8. If this is implemented, hopefully they’ll charge by acreage, rather than just number-of-stalls. Building garages instead of paving a bigger lot shouldn’t be further disincentivised.

    1. +1, enthusiastically.

      Same goes for parking under buildings or on the roof of grocery stores or otherwise built into structures used for other things.

      I imagine those specifics will be built into the city level tax though. First thing is allow the tax in the first place.

      1. Glenn,

        What’s wrong with having parking on the roof? It hardly expands the footprint of the building (there do have to be ramps). I’d say it should be taxed less. Grocery stores have to have drive up parking. Although I like walking to our stores and carrying the food back in a backpack, most people don’t and if you have a large family it’s way too heavy.

      2. At some point, land does become scarce enough that even grocery stores exist without free parking, but it usually takes very extreme conditions. I’m yet to see it in the U.S. outside of Manhattan, and even there, the larger stores usually offer free delivery (with a minimum purchase amount) in lieu of free parking.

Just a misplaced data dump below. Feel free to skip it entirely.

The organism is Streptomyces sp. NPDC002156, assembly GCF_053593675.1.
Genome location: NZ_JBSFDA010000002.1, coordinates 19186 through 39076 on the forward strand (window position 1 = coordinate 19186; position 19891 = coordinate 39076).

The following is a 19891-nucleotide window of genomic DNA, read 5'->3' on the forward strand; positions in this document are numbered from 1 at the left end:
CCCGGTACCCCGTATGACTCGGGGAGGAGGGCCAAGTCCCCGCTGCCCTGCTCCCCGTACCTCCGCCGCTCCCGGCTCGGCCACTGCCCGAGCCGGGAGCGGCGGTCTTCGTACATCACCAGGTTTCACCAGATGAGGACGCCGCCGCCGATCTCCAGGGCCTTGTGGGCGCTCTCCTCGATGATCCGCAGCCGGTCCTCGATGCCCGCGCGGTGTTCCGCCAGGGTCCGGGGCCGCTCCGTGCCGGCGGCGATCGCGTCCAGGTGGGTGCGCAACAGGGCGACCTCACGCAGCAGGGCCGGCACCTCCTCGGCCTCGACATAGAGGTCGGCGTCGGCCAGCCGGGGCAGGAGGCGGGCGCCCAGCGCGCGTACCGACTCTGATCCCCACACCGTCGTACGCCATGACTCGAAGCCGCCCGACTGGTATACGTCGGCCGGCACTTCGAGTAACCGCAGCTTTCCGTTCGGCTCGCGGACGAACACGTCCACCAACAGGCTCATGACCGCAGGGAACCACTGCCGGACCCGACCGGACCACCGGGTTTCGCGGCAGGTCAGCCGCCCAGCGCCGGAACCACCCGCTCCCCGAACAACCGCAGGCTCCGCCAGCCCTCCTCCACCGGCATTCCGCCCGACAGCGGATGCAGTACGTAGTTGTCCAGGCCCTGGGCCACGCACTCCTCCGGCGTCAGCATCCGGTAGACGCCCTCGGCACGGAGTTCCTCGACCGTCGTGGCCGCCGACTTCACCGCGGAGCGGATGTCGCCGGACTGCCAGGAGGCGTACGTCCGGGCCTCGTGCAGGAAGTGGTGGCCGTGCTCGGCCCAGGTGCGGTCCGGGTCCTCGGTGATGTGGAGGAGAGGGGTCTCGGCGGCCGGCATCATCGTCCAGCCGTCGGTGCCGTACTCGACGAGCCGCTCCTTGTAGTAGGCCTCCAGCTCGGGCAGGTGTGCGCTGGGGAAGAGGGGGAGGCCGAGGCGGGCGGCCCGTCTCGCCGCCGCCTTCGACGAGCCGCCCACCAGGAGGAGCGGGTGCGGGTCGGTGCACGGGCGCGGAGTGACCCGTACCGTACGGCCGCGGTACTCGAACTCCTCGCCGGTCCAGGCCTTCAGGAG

That said, a good chunk of of the people that use the free parking at a typical grocery store are not people who really need to drive to get food, but people who live within a few blocks and are just lazy. Even in a place like Seattle, the vast majority of homes are within 1/2 mile of a decent-sized grocery store.

      3. I was enthusiastically supporting the concept that the rates should be different for less wasteful parking construction.

  9. Why the need to tax everything? Maybe the City of Seattle needs to spend less money on stupid stuff.

    1. I don’t live in Seattle but it seems like most of the money they’ve spent on Mercer qualifies a stupid stuff. The Deep Bore Tunnel, well that goes w-a-y beyond stupid.

      1. So far maybe, but the deal inked by the gang of three puts Seattle on the hook for all cost over runs. Gee, think there might be some? Also, I’d be shocked if the construction impacts haven’t already cost Seattle plenty. As I understand it when a municipality has a ROW easement for utilities and work requires moving those utilities it’s the city that has to pay for it; at least was the case with City of Bellevue and utility relocation required because of 520 construction.